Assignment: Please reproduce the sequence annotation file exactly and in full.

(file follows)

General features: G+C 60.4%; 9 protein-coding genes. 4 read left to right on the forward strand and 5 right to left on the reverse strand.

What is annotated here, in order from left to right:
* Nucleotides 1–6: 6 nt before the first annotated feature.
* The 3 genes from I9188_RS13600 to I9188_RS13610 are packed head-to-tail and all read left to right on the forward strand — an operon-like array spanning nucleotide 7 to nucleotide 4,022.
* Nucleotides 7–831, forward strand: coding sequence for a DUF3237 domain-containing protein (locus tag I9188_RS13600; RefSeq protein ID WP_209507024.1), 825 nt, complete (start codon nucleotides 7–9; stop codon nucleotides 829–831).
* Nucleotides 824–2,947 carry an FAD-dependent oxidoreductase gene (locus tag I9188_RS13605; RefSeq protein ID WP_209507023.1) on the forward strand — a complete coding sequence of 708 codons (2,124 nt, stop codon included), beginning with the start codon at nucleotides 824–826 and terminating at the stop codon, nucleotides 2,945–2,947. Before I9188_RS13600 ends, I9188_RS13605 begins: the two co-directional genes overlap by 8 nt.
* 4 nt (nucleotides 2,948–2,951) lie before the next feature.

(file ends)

General features: G+C 60.4%; 9 protein-coding genes. 4 read left to right on the forward strand and 5 right to left on the reverse strand.

What is annotated here, in order from left to right:
* Nucleotides 1–6: 6 nt before the first annotated feature.
* The 3 genes from I9188_RS13600 to I9188_RS13610 are packed head-to-tail and all read left to right on the forward strand — an operon-like array spanning nucleotide 7 to nucleotide 4,022.
* Nucleotides 7–831, forward strand: coding sequence for a DUF3237 domain-containing protein (locus tag I9188_RS13600; RefSeq protein ID WP_209507024.1), 825 nt, complete (start codon nucleotides 7–9; stop codon nucleotides 829–831).
* Nucleotides 824–2,947 carry an FAD-dependent oxidoreductase gene (locus tag I9188_RS13605; RefSeq protein ID WP_209507023.1) on the forward strand — a complete coding sequence of 708 codons (2,124 nt, stop codon included), beginning with the start codon at nucleotides 824–826 and terminating at the stop codon, nucleotides 2,945–2,947. Before I9188_RS13600 ends, I9188_RS13605 begins: the two co-directional genes overlap by 8 nt.
* 4 nt (nucleotides 2,948–2,951) lie before the next feature.